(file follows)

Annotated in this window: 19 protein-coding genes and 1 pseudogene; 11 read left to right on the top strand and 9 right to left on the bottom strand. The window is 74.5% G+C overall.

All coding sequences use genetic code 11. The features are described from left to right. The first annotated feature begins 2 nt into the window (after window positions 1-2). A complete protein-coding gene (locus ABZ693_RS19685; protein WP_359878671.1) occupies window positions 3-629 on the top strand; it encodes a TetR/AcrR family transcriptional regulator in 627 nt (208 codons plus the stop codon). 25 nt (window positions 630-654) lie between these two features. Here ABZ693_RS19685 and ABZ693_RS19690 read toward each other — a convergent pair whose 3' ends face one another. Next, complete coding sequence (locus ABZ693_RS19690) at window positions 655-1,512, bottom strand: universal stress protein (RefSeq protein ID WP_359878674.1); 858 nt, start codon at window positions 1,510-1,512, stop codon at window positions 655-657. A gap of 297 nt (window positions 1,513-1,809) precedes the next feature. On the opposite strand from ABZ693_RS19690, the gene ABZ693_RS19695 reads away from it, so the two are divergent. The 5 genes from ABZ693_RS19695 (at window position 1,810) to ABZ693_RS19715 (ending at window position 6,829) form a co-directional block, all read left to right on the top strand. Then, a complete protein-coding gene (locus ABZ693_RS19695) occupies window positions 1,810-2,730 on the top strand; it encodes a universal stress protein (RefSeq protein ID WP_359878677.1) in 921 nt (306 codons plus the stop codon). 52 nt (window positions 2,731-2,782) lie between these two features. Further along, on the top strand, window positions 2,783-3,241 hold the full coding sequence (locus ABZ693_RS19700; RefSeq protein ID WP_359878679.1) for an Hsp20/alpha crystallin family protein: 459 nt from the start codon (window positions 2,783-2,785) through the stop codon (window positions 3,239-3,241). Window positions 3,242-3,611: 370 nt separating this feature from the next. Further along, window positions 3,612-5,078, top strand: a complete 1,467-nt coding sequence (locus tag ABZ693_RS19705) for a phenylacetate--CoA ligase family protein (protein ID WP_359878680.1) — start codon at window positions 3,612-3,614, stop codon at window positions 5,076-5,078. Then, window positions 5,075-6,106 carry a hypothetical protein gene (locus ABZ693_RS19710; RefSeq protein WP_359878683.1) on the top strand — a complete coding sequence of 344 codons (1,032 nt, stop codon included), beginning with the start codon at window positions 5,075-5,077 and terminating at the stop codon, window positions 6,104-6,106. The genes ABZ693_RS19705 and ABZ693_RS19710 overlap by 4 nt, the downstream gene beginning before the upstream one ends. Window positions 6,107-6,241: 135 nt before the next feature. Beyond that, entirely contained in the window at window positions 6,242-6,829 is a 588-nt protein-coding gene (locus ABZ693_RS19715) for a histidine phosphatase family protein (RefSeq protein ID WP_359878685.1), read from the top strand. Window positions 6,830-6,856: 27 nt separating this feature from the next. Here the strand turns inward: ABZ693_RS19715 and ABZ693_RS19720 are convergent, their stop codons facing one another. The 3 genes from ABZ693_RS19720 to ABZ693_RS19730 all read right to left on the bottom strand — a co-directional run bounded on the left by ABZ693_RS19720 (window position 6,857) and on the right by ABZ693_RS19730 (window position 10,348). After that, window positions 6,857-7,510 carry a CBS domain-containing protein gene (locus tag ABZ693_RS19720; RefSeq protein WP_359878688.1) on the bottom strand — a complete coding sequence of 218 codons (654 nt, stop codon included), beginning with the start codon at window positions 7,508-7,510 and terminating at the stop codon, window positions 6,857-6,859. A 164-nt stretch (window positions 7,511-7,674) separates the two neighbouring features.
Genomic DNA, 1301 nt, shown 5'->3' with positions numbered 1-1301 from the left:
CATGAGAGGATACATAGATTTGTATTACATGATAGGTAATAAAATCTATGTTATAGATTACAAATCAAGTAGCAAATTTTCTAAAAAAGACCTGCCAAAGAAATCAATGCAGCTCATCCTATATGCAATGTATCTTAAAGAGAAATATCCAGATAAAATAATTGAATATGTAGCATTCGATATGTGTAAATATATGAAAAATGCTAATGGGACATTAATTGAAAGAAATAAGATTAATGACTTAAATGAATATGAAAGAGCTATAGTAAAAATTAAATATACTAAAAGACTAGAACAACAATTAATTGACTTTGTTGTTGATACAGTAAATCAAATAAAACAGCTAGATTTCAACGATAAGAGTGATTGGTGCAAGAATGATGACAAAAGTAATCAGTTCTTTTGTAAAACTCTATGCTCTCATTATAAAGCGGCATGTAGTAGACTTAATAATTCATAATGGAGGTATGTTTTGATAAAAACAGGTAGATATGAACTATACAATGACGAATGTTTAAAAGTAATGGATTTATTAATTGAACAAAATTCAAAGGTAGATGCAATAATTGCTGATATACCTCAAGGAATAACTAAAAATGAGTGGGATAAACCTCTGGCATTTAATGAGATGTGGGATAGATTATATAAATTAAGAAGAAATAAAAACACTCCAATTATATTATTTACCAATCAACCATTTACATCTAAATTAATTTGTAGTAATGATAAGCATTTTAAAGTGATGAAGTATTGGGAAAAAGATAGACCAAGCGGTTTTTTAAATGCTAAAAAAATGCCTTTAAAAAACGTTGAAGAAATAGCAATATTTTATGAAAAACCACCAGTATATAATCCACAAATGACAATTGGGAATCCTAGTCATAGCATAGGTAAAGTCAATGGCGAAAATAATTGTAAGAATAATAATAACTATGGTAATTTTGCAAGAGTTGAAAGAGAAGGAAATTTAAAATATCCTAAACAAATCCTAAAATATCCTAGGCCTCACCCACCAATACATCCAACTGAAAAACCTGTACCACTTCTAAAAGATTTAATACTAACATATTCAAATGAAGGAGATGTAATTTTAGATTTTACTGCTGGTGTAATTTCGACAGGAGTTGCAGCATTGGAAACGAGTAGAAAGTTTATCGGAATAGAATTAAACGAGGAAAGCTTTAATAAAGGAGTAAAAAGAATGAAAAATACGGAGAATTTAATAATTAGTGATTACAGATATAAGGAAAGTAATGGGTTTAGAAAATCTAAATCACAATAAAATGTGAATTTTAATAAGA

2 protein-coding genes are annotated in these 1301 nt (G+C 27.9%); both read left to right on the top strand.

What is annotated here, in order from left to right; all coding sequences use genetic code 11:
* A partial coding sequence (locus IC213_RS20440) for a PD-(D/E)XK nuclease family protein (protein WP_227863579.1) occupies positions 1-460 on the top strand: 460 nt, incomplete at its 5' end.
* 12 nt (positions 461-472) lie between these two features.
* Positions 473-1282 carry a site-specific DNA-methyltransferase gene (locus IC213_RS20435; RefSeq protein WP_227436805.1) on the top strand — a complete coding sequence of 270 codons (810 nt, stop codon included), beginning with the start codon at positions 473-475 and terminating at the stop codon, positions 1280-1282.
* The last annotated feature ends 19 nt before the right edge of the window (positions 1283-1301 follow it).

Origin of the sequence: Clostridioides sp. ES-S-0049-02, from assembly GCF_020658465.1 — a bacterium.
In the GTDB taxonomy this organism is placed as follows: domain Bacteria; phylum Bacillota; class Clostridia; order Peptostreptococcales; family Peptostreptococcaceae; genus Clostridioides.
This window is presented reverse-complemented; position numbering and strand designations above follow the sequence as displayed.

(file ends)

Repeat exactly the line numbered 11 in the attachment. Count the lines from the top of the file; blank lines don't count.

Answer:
Origin of the sequence: Clostridioides sp. ES-S-0049-02, from assembly GCF_020658465.1 — a bacterium.